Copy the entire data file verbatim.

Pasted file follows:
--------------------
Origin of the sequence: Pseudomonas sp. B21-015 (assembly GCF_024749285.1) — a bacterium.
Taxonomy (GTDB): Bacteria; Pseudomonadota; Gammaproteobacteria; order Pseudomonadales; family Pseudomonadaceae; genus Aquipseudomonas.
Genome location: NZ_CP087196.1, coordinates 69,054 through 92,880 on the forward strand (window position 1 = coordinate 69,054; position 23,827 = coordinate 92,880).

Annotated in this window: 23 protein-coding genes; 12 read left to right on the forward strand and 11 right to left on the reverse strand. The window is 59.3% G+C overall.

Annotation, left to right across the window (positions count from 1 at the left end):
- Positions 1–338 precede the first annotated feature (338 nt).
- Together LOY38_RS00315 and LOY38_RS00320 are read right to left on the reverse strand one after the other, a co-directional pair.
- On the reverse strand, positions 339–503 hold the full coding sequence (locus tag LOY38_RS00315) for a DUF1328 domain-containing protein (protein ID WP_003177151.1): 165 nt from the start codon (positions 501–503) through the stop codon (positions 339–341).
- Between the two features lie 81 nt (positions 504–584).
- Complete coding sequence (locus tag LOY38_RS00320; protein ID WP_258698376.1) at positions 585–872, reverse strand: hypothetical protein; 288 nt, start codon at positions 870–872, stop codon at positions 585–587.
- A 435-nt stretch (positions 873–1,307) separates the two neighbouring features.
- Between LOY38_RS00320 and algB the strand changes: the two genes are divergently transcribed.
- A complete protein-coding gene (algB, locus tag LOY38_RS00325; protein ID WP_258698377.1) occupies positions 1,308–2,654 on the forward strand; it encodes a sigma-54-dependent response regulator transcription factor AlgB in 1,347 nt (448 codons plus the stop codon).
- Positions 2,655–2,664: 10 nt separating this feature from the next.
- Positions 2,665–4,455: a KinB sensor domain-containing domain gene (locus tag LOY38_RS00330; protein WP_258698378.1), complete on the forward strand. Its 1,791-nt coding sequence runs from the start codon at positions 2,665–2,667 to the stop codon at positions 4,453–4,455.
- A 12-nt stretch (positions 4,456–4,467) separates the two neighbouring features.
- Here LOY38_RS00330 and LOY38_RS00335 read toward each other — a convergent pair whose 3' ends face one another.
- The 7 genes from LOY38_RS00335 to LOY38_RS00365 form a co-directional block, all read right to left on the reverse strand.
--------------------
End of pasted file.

Origin of the sequence: Pseudomonas sp. B21-015 (assembly GCF_024749285.1) — a bacterium.
Taxonomy (GTDB): Bacteria; Pseudomonadota; Gammaproteobacteria; order Pseudomonadales; family Pseudomonadaceae; genus Aquipseudomonas.
Genome location: NZ_CP087196.1, coordinates 69,054 through 92,880 on the forward strand (window position 1 = coordinate 69,054; position 23,827 = coordinate 92,880).

Annotated in this window: 23 protein-coding genes; 12 read left to right on the forward strand and 11 right to left on the reverse strand. The window is 59.3% G+C overall.

Annotation, left to right across the window (positions count from 1 at the left end):
- Positions 1–338 precede the first annotated feature (338 nt).
- Together LOY38_RS00315 and LOY38_RS00320 are read right to left on the reverse strand one after the other, a co-directional pair.
- On the reverse strand, positions 339–503 hold the full coding sequence (locus tag LOY38_RS00315) for a DUF1328 domain-containing protein (protein ID WP_003177151.1): 165 nt from the start codon (positions 501–503) through the stop codon (positions 339–341).
- Between the two features lie 81 nt (positions 504–584).
- Complete coding sequence (locus tag LOY38_RS00320; protein ID WP_258698376.1) at positions 585–872, reverse strand: hypothetical protein; 288 nt, start codon at positions 870–872, stop codon at positions 585–587.
- A 435-nt stretch (positions 873–1,307) separates the two neighbouring features.
- Between LOY38_RS00320 and algB the strand changes: the two genes are divergently transcribed.
- A complete protein-coding gene (algB, locus tag LOY38_RS00325; protein ID WP_258698377.1) occupies positions 1,308–2,654 on the forward strand; it encodes a sigma-54-dependent response regulator transcription factor AlgB in 1,347 nt (448 codons plus the stop codon).
- Positions 2,655–2,664: 10 nt separating this feature from the next.
- Positions 2,665–4,455: a KinB sensor domain-containing domain gene (locus tag LOY38_RS00330; protein WP_258698378.1), complete on the forward strand. Its 1,791-nt coding sequence runs from the start codon at positions 2,665–2,667 to the stop codon at positions 4,453–4,455.
- A 12-nt stretch (positions 4,456–4,467) separates the two neighbouring features.
- Here LOY38_RS00330 and LOY38_RS00335 read toward each other — a convergent pair whose 3' ends face one another.
- The 7 genes from LOY38_RS00335 to LOY38_RS00365 form a co-directional block, all read right to left on the reverse strand.